A Stunning Live Concert Film of Queen Performing in Montreal, Digitally Restored to Perfection (1981)

The leg­end of Queen is immor­tal. It needs no fur­ther bur­nish­ing, not even, some might argue, by the most recent Oscar-win­ning biopic. The film may game­ly recre­ate the stage­craft of Britain’s most oper­at­ic export. But once you’ve seen the real thing, what need of a sub­sti­tute? For the mil­lions who loved them before Wayne’s World brought them back to glob­al con­scious­ness, and the mil­lions who came to love them after­ward, the only thing that could be bet­ter than watch­ing live Queen is watch­ing more live Queen.

If you’re one of those mil­lions, you’ll thrill at this con­cert film of Queen live in Mon­tre­al in 1981, “at their near peak,” writes Twist­ed Sifter. The footage you see here has been lov­ing­ly restored from an orig­i­nal release that chopped two dif­fer­ent nights’ per­for­mances togeth­er in a hash the band hat­ed.

The restora­tion, as Bri­an May him­self explained in 2007, is now “much much more true to what actu­al­ly hap­pened at any giv­en moment…. And I do find that once I’m five min­utes into the film, I’m caught up in it as a real live show.” It is, he says, “a great piece of work.”

Direct­ed by Saul Swim­mer, the doc­u­men­tar­i­an who made George Harrison’s Con­cert for Bangladesh, the film was plagued by mis­un­der­stand­ing and hos­til­i­ty, as May describes it. Fred­die Mer­cury hat­ed the expe­ri­ence and the direc­tor. “What you will see,” says the gui­tarist, “is a very edgy, angry band, carv­ing out a per­for­mance in a rather uncom­fort­able sit­u­a­tion.” But what per­for­mances they are. “High ener­gy, real, and raw.”

Yet no jus­tice was done to the elec­tric rage they brought to the stage those two nights. The film was shot on very high-qual­i­ty 35mm, then very bad­ly edit­ed with poor attempts at match­ing sound and video from dif­fer­ent per­for­mances. In 1984, an even worse VHS ver­sion titled We Will Rock You appeared, then it went to DVD in 2001. The band protest­ed but could only rem­e­dy the sit­u­a­tion when they bought the rights to the film.

In describ­ing the restora­tion process, May, the irre­press­ible sci­en­tist, gets most excit­ed:

The sur­viv­ing neg­a­tive went to be doc­tored in the USA – by a process using algo­rithms invent­ed by John D Lowry of NASA for res­cu­ing the film from the Apol­lo Moon mis­sions. (Astro­physics gets every­where!)  You know how quick com­put­ers are these days…?  Well, to give you an idea of the huge num­ber-crunch­ing involved, it took 700 Apple Mac G5’s one MONTH to process this film. 

From the orig­i­nal 24-track audio, all the songs, which had been edit­ed, were restored to their full length, and what footage wasn’t cut and dis­card­ed was rejoined “with mod­ern dig­i­tal artistry” into full per­for­mances.

Giv­en that the out­takes had dis­ap­peared, the result “is a doc­u­ment which con­cen­trates on Fred­die,” says May, but no one in the band “is upset” about that. I doubt any Queen fans will be over­ly upset either. See and hear the glo­ri­ous­ly restored film and live audio from Mon­tre­al in 1981 here: a fast ver­sion of “We Will Rock You,” “Some­body to Love,” “Killer Queen,” “Bohemi­an Rhap­sody,” “Anoth­er One Bites the Dust,” the slow ver­sion of “We Will Rock You,” and “We Are the Cham­pi­ons,” below.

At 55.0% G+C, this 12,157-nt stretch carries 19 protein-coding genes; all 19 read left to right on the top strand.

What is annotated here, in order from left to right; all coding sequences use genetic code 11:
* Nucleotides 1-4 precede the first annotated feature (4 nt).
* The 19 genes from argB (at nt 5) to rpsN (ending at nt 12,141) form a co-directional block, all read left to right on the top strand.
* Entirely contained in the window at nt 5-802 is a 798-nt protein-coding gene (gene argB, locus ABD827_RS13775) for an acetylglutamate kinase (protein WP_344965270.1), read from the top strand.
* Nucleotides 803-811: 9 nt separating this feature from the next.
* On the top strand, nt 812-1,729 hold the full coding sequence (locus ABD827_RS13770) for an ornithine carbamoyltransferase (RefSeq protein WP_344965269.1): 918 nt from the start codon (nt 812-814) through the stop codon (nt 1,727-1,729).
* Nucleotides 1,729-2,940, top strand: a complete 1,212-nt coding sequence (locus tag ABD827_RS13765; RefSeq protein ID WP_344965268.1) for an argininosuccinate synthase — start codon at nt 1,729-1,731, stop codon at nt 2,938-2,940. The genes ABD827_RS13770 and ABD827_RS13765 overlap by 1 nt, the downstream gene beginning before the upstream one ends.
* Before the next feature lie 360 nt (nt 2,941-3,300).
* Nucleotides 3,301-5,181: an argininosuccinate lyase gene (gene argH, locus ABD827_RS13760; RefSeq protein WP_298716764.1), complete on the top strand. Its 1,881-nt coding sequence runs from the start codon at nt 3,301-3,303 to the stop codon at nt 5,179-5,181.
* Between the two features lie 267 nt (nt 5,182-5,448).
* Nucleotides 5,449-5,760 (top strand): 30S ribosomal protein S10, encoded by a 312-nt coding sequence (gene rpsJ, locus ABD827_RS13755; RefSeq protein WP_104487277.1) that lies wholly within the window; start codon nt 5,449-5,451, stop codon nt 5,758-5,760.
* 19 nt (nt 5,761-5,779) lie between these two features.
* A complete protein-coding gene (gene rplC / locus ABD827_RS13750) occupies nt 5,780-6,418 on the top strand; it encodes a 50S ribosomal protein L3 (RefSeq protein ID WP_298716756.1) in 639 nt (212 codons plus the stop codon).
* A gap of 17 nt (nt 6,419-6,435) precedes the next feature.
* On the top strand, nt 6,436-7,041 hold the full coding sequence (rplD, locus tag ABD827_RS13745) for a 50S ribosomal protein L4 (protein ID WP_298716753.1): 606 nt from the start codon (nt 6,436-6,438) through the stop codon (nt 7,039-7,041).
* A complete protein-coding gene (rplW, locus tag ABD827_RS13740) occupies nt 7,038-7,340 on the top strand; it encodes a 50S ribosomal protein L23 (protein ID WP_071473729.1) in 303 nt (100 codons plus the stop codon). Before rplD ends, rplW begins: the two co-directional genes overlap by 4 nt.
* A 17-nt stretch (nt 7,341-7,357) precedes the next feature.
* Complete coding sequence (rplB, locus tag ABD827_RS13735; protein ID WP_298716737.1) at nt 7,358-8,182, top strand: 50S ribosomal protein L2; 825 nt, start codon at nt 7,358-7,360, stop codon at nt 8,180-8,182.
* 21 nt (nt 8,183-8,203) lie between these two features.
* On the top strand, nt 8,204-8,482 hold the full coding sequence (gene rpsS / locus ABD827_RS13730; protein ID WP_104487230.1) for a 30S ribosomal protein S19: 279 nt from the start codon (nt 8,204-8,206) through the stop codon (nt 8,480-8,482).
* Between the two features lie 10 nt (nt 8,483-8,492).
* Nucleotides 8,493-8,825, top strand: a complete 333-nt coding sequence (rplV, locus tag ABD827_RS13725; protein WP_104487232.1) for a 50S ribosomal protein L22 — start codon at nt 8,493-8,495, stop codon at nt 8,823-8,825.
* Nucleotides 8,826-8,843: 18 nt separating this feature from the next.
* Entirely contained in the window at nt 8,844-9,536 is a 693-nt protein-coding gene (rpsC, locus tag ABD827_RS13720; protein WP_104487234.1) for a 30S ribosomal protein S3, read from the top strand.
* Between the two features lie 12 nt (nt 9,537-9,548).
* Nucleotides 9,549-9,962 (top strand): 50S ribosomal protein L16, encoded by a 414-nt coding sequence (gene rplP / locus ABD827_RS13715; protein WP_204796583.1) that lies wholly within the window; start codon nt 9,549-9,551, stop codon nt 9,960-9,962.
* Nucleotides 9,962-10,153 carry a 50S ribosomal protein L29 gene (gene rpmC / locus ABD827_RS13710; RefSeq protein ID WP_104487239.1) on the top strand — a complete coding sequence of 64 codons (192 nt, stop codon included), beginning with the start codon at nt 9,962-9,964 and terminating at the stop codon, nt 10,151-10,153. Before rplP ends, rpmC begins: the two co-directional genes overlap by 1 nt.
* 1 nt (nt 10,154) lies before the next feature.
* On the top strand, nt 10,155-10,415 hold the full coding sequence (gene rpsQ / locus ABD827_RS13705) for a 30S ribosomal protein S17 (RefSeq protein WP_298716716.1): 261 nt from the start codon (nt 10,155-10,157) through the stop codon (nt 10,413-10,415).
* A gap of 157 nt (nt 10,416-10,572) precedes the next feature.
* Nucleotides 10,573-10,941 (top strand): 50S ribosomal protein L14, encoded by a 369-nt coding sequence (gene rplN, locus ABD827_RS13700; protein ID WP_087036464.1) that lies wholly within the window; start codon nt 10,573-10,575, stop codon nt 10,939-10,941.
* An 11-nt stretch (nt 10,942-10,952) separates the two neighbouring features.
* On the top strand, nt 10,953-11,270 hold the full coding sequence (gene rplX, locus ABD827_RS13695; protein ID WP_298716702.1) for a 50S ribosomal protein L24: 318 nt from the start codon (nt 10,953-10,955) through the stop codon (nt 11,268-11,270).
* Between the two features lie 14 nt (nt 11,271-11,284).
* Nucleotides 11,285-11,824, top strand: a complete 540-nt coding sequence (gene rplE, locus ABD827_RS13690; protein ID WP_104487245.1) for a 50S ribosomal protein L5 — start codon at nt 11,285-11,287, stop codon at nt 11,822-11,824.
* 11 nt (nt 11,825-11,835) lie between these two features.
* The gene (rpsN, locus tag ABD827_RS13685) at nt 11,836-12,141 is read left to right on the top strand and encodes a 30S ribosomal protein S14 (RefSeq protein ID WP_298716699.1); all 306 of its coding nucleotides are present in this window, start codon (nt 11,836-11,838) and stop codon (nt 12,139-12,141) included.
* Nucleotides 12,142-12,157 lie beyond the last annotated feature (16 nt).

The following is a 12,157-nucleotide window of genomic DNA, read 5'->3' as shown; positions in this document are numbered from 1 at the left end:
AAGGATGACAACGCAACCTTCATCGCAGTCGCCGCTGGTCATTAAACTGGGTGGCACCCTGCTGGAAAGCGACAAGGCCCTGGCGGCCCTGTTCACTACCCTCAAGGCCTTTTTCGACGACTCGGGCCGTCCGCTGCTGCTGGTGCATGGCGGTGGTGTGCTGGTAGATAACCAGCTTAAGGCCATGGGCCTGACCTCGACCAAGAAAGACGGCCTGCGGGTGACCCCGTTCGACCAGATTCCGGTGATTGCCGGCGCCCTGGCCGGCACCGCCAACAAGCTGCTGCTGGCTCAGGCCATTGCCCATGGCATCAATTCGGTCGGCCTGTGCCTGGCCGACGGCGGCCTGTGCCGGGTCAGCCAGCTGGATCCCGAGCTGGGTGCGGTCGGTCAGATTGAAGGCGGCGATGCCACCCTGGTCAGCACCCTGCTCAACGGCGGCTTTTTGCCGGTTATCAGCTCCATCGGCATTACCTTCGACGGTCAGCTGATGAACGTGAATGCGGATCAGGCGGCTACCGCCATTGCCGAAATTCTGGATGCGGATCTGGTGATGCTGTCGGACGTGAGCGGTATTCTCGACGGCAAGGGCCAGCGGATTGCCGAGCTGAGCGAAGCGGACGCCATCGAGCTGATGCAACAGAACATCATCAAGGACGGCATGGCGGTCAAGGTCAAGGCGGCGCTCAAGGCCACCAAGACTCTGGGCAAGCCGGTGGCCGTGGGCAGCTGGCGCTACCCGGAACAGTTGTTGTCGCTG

via Twist­ed Sifter

Relat­ed Con­tent:

Watch Queen’s Stun­ning Live Aid Per­for­mance: 20 Min­utes Guar­an­teed to Give You Goose Bumps (July 15, 1985)

Watch Marc Mar­tel, Who Sup­plied Vocals for the Award-Win­ning Queen Film, Sing Just Like Fred­die Mer­cury: “Bohemi­an Rhap­sody,” “We Are The Cham­pi­ons” & More

Scenes from Bohemi­an Rhap­sody Com­pared to Real Life: A 21-Minute Com­pi­la­tion

Josh Jones is a writer and musi­cian based in Durham, NC. Fol­low him at @jdmagness

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  • Doctor Whom says:

    where is the full length HD film? All th you tube links are short­ies. NG play­er ad is for mal­ware, I think, not to see the full movie. NG of course means No Good. NFG adds F.…

  • murder ballad organ grinder says:

    Queen ben­e­fits from the way we lose sequence when we see things like this in ret­ro­spect. This is a record­ing made after Bowie had released the Berlin tril­o­gy, when Talk­ing Heads were past the first four records, when Grace Jones was com­ing into her own, when Prince released Con­tro­ver­sy, New Order released Move­ment. As a young man hun­ger­ing for some­thing new, Queen were con­ser­v­a­tive in their musi­cal ideas, just bad art rock. Not that i liked Gen­e­sis, but at least they were some­thing you’d nev­er seen before. By con­trast, Queen was always mar­ried to a sound some­where between Broad­way show tunes and a Vegas stage show.

    Yes, there was that voice. That’s what they also said about Bur­ton Cum­mings.

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